America gives a lot of money to Pakistan. A ridiculously huge amount in fact, and it has done for a very long time.
Despite this, Pakistan, generally, hates America.
A new report from the Center for Global Development, appropriately titled "More Money, More Problems", provides a chart that shows the history of the US money flowing to Pakistan:
One key takeaway from the chart, made by the report's authors (Nancy Birdsall, Milan Vaishnav, and Daniel Cutherell) is that the US has a history of sending over a lot of high-profile aid to Pakistan when they need them, and then taking it away suddenly. This, understandably, doesn't exactly make Pakistanis trust the US:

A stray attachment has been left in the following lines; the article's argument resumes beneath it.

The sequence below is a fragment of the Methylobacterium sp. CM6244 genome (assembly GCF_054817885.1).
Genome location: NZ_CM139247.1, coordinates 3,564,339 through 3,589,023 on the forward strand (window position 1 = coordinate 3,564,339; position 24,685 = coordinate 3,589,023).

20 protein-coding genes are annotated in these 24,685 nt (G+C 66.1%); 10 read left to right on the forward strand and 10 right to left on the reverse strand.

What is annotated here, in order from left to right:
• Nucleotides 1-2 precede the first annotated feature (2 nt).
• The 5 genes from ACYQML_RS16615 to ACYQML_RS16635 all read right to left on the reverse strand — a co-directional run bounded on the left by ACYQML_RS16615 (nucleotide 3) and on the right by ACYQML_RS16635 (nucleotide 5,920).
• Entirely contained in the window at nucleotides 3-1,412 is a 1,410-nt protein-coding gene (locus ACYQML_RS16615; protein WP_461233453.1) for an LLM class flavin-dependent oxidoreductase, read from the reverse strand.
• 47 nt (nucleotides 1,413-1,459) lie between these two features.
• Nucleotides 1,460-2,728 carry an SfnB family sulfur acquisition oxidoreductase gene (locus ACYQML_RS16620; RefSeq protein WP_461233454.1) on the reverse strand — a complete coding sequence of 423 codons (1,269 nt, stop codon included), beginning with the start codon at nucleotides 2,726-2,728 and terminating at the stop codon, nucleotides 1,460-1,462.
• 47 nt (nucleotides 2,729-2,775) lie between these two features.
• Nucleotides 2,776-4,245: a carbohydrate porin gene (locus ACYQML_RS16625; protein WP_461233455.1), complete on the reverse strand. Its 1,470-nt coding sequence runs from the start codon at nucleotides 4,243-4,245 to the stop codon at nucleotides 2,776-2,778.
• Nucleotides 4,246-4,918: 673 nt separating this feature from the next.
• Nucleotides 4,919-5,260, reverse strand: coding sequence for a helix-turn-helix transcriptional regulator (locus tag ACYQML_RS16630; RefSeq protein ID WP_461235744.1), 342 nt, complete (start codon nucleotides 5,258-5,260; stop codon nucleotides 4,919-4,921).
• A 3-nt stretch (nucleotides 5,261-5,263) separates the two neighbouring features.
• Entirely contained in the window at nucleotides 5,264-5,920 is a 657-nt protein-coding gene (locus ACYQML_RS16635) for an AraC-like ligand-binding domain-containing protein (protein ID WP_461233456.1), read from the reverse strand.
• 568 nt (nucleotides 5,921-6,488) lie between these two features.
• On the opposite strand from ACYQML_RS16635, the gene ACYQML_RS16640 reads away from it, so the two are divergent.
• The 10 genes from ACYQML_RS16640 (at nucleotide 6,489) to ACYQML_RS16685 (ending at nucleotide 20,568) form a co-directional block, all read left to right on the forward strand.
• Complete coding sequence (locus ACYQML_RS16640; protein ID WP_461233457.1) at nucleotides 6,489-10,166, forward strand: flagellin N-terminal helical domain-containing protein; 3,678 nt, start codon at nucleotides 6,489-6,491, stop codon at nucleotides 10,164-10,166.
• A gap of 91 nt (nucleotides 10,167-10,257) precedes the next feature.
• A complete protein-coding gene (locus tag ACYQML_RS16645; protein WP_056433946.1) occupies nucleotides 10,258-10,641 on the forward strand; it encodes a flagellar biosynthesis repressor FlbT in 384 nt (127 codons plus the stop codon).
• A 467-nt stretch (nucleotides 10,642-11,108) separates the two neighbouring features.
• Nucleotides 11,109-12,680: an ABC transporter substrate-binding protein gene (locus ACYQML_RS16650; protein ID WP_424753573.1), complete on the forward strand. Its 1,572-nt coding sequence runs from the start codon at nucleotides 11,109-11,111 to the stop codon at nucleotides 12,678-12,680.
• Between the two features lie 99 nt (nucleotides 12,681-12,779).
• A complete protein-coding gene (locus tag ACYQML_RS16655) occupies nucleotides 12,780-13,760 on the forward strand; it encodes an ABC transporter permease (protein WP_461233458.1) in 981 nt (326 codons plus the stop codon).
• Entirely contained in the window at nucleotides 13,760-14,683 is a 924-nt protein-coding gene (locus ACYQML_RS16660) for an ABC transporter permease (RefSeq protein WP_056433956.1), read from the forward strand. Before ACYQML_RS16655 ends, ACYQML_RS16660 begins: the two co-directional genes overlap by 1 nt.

Pakistani elites and opinion makers have not forgotten the volatile history of US aid, which has seen at least three rounds of rapid buildup and then precipitous withdrawal for political and diplomatic reasons. This boom-bust cycle is a continuing source of deep skepticism about the steadfastness of America as a partner and helps drive the Pakistanis to focus on the short term and, more specifically, on disbursements to support their budgets rather than on long-term investments in their people and their institutions. Because of that history, many Pakistanis believe that the US civilian aid program is contingent on Pakistani cooperation with the United States in countering terrorist elements operating within the sovereign boundaries of the Pakistani state and that at any moment (as has been the case in the past) aid could be withdrawn.
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